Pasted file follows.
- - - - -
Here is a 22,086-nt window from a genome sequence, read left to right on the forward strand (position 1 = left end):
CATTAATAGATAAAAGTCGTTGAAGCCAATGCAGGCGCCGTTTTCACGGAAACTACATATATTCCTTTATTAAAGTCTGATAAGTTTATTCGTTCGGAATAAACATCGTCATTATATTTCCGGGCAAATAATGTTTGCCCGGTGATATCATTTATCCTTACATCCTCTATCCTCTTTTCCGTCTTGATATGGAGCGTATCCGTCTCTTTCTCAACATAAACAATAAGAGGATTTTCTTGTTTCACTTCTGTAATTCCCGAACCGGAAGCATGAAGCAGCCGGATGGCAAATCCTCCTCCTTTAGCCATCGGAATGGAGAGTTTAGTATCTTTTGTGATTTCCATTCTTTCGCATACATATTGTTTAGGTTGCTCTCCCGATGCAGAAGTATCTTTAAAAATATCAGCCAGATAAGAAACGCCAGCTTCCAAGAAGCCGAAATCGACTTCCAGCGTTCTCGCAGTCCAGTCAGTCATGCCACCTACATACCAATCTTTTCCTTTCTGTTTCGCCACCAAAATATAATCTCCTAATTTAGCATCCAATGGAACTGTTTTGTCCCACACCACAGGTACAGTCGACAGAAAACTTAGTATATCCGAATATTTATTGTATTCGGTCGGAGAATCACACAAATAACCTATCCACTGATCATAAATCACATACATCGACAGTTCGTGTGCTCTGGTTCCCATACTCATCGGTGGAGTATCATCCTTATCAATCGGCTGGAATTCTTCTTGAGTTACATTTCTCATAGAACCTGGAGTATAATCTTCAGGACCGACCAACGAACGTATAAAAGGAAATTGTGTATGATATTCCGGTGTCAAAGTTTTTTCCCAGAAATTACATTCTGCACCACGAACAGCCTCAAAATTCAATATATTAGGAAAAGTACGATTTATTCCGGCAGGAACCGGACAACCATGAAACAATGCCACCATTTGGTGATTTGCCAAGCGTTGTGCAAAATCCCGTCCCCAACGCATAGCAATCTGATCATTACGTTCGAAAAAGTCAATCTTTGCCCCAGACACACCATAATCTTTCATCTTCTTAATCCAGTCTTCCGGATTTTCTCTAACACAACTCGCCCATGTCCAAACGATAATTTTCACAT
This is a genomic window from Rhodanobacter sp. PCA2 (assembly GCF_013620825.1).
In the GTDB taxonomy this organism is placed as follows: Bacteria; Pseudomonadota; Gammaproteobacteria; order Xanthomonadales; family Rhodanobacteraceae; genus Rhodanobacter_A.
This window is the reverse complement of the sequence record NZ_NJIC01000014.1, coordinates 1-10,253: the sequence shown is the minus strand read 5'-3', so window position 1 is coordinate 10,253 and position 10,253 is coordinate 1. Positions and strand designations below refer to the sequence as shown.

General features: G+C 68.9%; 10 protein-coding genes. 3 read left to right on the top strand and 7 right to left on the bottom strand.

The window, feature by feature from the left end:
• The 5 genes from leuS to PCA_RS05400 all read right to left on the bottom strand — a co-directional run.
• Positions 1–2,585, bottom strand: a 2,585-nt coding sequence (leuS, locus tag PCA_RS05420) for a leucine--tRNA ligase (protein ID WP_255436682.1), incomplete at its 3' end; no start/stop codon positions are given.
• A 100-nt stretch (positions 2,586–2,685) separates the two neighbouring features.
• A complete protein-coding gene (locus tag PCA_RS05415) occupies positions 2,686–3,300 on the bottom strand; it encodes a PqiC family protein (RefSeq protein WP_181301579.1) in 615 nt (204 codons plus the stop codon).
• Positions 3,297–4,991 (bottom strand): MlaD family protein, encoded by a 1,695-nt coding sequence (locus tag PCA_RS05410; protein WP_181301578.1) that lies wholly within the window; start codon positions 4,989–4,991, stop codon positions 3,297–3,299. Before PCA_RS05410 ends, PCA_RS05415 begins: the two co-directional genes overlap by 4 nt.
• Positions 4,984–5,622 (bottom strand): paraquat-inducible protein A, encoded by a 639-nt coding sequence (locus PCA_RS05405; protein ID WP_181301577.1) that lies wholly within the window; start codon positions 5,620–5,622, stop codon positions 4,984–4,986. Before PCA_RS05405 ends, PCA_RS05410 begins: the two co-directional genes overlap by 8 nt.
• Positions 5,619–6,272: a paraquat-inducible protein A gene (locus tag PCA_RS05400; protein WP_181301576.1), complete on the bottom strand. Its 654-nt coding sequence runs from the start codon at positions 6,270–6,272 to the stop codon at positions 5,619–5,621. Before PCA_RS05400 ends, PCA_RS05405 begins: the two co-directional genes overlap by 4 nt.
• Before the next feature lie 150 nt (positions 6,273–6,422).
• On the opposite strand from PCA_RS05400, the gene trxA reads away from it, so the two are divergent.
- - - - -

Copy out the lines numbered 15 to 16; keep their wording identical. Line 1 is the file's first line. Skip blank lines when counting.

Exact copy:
• Before the next feature lie 150 nt (positions 6,273–6,422).
• On the opposite strand from PCA_RS05400, the gene trxA reads away from it, so the two are divergent.